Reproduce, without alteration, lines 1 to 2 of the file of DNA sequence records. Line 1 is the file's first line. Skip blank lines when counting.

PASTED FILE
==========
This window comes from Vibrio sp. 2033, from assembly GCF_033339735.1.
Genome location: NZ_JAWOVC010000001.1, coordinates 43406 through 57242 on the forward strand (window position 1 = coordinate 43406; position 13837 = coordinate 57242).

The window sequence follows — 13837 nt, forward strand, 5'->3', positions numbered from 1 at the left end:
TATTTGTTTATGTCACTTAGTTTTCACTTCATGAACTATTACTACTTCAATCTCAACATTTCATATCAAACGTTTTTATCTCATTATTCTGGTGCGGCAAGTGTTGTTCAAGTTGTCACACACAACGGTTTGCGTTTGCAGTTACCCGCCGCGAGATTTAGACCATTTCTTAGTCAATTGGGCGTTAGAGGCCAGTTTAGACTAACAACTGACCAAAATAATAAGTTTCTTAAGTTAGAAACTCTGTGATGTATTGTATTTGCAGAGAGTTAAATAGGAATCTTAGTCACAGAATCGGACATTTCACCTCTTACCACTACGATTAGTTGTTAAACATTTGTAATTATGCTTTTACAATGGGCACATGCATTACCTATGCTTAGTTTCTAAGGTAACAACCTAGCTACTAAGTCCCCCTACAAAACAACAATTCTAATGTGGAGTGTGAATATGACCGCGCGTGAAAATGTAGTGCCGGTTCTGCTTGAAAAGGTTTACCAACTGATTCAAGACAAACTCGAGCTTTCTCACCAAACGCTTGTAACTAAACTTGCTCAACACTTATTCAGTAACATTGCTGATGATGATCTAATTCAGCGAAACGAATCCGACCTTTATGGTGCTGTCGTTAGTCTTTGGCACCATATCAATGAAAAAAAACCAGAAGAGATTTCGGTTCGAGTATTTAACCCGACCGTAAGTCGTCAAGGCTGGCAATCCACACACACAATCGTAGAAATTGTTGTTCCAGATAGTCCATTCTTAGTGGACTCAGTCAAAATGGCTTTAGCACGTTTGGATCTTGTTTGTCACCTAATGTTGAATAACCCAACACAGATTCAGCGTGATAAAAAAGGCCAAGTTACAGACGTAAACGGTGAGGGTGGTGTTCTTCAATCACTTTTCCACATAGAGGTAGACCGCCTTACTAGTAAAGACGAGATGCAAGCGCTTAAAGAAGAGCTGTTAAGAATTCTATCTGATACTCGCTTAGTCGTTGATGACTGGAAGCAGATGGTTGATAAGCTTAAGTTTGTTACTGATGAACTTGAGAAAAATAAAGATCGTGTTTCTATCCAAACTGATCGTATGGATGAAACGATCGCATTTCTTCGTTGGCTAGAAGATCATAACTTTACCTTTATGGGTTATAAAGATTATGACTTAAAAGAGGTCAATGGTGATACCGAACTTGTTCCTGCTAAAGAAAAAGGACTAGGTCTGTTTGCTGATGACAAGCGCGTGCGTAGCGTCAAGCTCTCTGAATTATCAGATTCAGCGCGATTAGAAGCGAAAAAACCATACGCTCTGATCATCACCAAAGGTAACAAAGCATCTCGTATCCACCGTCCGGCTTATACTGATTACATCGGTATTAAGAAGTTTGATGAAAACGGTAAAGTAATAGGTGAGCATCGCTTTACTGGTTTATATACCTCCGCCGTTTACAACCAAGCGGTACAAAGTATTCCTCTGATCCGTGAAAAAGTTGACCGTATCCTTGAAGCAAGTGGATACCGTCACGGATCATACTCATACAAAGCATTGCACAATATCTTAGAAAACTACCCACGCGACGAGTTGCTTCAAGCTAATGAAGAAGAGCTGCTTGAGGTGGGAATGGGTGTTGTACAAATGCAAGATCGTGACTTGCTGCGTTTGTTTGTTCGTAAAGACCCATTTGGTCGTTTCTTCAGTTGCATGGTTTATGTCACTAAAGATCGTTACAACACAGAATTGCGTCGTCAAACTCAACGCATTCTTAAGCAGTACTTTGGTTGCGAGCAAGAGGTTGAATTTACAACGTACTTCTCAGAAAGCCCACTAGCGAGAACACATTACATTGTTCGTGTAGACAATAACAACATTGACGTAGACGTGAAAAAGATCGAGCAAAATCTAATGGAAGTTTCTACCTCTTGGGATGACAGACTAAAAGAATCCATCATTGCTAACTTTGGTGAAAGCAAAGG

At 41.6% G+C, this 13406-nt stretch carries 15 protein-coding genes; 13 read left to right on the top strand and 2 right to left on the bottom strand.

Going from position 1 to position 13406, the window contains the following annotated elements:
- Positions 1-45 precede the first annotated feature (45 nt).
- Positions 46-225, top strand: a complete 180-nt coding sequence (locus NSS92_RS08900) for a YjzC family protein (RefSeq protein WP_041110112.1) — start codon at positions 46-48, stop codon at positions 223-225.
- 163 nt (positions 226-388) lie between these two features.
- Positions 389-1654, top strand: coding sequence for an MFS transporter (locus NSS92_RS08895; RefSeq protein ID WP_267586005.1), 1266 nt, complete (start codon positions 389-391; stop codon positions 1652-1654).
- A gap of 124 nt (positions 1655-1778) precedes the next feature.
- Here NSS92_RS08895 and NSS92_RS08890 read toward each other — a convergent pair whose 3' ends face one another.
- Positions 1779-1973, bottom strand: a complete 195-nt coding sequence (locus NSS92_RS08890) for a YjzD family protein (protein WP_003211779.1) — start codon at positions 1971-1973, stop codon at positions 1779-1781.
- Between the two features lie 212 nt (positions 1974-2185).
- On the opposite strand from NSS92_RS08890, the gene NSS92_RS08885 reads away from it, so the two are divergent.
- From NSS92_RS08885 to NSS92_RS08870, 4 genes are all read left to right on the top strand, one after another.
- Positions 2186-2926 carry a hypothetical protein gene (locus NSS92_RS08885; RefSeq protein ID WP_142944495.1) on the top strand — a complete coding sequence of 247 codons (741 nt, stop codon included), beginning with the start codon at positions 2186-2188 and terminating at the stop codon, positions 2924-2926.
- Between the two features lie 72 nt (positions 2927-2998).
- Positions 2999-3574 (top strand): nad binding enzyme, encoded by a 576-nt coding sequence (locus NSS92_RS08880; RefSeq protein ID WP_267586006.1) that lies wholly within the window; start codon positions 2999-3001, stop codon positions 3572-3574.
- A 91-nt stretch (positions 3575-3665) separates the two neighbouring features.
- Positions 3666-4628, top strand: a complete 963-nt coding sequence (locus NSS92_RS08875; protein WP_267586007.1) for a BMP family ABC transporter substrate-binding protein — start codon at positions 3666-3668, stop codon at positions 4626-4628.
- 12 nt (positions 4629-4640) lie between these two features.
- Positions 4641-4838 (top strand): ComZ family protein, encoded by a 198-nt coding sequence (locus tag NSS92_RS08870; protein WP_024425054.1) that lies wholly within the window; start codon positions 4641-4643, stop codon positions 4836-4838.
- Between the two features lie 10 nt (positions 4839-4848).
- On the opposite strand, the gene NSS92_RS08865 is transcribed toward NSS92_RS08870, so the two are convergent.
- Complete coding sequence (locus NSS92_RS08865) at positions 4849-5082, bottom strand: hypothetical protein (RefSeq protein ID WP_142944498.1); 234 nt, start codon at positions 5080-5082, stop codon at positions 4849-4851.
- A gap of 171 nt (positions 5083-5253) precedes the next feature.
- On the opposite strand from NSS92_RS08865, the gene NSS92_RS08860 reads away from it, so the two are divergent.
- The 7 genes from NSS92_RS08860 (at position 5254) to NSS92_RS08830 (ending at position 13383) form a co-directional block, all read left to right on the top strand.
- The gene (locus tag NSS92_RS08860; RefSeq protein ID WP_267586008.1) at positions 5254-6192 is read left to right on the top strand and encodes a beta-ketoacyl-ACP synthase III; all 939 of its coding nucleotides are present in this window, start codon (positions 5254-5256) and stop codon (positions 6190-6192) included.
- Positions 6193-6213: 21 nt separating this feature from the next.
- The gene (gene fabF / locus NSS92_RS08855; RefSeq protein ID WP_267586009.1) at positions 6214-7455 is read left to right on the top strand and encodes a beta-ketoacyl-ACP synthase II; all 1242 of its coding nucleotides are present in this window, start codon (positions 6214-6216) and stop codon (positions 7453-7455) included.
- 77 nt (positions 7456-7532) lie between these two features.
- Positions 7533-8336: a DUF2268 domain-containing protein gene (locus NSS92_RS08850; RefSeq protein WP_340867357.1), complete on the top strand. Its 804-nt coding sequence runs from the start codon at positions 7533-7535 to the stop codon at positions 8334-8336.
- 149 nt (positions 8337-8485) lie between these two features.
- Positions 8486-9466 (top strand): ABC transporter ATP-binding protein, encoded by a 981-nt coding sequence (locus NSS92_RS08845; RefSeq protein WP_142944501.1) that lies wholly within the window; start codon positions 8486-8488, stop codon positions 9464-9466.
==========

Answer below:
This window comes from Vibrio sp. 2033, from assembly GCF_033339735.1.
Genome location: NZ_JAWOVC010000001.1, coordinates 43406 through 57242 on the forward strand (window position 1 = coordinate 43406; position 13837 = coordinate 57242).